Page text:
Consumer lending in 2017 surged sharply by 65 per cent compared to 50.2 per cent in 2016, according to estimates of the National Financial Supervisory Commission (NFSC).
Lending for transport vehicles made up 8.3 per cent of total outstanding loans
The proportion of consumer credit in total outstanding loan of the entire banking system was estimated at 18 per cent in 2017, up from 12.3 per cent in 2016. Of this, home loans accounted for 52.9 per cent. Lending for home appliances and transport vehicles made up 15.3 per cent and 8.3 per cent, respectively.
Nguyễn Văn Thùy, deputy director of NFSC’s general supervisory pision, attributed the sharp surge in consumer credit to a high demand for housing, arising from a young population and urbanisation.
Besides this, a large portion of the population was gradually moving from cash payments to bank payments and were willing to borrow for their lifestyle needs, Thùy said.
The report also said the consumer credit market share of commercial banks increased from 39 per cent in 2016 to 45.7 per cent at the end of 2017, while the rates at joint stock commercial banks and financial companies decreased slightly from 47 per cent in 2016 to 42 per cent by end-2017.
Thùy said that the consumer credit would remain a potential and strategic area of credit institutions and was forecast to witness high growth next time.
Economist Lê Xuân Nghĩa said consumer lending was a global trend, citing Europe as an example where consumer credit accounted for some 71 per cent of total bank loans.
The proportion of consumer lending in Việt Nam’s economy was lower than that of other countries with medium income. Việt Nam’s consumer loan was 18 per cent against 30 per cent in other countries.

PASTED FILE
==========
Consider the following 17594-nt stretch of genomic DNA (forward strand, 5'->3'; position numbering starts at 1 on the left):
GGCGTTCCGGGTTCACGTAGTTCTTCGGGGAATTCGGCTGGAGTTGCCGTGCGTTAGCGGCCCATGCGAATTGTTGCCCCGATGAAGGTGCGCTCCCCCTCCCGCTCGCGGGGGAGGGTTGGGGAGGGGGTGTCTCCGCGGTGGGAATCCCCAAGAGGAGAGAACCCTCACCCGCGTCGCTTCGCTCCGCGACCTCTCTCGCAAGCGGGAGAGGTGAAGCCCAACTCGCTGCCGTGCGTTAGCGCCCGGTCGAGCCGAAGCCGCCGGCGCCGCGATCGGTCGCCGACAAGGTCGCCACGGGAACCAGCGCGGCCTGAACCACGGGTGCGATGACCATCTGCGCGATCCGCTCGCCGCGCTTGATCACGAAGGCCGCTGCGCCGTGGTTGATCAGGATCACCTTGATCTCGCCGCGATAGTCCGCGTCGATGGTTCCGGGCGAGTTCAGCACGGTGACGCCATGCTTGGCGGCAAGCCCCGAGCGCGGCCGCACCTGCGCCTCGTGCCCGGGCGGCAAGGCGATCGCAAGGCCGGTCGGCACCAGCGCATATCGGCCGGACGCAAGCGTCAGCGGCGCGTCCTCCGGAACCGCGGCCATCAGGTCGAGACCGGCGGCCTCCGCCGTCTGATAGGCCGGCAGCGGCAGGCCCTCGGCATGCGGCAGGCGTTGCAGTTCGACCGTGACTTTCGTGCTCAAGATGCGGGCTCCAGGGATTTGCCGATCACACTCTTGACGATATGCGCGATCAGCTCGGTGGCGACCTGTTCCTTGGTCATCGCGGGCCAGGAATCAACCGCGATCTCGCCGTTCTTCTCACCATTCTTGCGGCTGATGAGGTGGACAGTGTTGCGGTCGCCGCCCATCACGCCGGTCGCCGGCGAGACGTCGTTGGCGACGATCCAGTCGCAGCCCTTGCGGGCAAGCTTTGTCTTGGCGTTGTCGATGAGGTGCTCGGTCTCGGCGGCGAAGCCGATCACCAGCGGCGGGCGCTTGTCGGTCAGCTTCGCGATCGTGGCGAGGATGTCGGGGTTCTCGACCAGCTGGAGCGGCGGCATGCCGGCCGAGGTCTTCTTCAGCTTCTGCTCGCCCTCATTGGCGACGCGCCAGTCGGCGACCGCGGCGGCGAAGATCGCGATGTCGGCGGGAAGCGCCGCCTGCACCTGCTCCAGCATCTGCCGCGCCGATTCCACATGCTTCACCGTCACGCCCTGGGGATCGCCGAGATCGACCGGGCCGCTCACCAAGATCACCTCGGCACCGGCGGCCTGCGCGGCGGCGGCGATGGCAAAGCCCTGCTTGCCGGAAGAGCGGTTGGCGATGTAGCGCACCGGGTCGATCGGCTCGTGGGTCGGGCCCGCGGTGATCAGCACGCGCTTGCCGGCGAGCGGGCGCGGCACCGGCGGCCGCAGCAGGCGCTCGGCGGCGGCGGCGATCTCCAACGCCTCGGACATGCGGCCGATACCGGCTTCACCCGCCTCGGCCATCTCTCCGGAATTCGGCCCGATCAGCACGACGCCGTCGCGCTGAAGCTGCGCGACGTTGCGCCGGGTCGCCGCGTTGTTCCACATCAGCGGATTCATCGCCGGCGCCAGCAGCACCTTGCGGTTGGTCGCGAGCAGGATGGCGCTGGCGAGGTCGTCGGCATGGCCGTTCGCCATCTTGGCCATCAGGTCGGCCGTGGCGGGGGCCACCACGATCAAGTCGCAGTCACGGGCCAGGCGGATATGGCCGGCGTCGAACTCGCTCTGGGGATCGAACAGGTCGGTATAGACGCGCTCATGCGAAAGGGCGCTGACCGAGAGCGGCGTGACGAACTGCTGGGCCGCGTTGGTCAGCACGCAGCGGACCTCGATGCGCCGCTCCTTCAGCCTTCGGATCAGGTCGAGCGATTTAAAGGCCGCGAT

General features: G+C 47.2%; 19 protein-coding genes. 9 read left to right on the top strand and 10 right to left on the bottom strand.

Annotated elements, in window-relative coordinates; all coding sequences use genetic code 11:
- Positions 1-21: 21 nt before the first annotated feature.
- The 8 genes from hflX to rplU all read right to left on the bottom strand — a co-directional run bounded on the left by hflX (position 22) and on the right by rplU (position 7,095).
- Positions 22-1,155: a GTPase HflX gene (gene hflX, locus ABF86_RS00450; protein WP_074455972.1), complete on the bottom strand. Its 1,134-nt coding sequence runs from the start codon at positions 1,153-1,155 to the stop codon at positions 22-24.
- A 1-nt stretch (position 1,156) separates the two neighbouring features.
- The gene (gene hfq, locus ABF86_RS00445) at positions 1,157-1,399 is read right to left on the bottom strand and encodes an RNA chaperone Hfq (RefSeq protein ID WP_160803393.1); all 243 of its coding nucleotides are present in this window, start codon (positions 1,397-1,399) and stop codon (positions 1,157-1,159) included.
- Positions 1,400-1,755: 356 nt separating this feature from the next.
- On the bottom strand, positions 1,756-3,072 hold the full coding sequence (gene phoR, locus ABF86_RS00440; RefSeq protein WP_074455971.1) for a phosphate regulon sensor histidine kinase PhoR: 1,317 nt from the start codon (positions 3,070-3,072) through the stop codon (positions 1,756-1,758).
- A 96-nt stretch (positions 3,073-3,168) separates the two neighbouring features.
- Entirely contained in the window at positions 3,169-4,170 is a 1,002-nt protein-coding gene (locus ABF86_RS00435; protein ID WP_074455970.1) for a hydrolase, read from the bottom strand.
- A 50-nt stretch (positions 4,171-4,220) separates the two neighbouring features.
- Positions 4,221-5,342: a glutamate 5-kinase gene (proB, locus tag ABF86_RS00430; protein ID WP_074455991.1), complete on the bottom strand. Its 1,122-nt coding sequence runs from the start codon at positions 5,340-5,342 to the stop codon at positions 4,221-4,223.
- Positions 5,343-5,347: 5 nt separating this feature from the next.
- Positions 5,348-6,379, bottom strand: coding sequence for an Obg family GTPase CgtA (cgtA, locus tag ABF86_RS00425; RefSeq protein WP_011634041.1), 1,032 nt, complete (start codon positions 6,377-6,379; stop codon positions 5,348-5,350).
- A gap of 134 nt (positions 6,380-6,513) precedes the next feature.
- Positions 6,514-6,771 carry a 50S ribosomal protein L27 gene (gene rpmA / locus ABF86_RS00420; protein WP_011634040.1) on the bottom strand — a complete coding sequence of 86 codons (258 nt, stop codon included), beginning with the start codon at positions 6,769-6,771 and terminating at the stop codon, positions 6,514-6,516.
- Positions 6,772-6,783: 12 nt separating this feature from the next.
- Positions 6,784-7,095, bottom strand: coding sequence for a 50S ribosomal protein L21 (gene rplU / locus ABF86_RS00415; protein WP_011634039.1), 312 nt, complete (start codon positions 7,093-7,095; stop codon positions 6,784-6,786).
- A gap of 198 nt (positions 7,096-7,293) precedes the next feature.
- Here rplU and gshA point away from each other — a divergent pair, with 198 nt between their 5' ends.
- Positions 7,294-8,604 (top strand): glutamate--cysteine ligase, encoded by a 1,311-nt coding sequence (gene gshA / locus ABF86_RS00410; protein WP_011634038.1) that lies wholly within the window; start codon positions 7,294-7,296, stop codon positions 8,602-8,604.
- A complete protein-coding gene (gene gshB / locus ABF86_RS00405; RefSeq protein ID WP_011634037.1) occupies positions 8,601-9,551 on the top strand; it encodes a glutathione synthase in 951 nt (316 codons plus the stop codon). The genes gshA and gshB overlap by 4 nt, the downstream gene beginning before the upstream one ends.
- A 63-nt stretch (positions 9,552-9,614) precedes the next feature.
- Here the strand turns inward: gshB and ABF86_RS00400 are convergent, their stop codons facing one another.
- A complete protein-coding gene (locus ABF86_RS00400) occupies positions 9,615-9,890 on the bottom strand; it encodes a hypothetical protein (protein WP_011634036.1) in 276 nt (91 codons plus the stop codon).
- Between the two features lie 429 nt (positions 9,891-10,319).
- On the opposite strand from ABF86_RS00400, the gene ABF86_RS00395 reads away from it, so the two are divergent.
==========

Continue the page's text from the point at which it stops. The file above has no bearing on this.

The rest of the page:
To seize the trend, banks needed to form a safe database of customers with the help of improved information technology to avoid landing in a soup due to the changing information of inpidual customers, Nghĩa said.
Nghĩa emphasised that despite the high growth rate of consumer lending, the risk was considerably low.
He said that in a recent meeting with the Prime Minister, the National Monetary and Financial Policy Advisory Council suggested that according to the global trend, Việt Nam needed to further develop consumer credit to boost the domestic market, which would help support local business and production. It also underlined that the country needed to control the risk of consumer lending.
The NFSC report also showed that Việt Nam’s credit growth in 2017 was estimated at some 18.7-19.3 per cent, of which medium- and long-term loans decreased after remaining high during 2013-16, accounting for 53.7 per cent of the total lending.
In terms of economic sectors, agriculture loans increased slightly by 18.7 per cent, while that of industry, commerce and services increased by 21.8 per cent. The past year also saw a slight decrease in real estate and construction lending.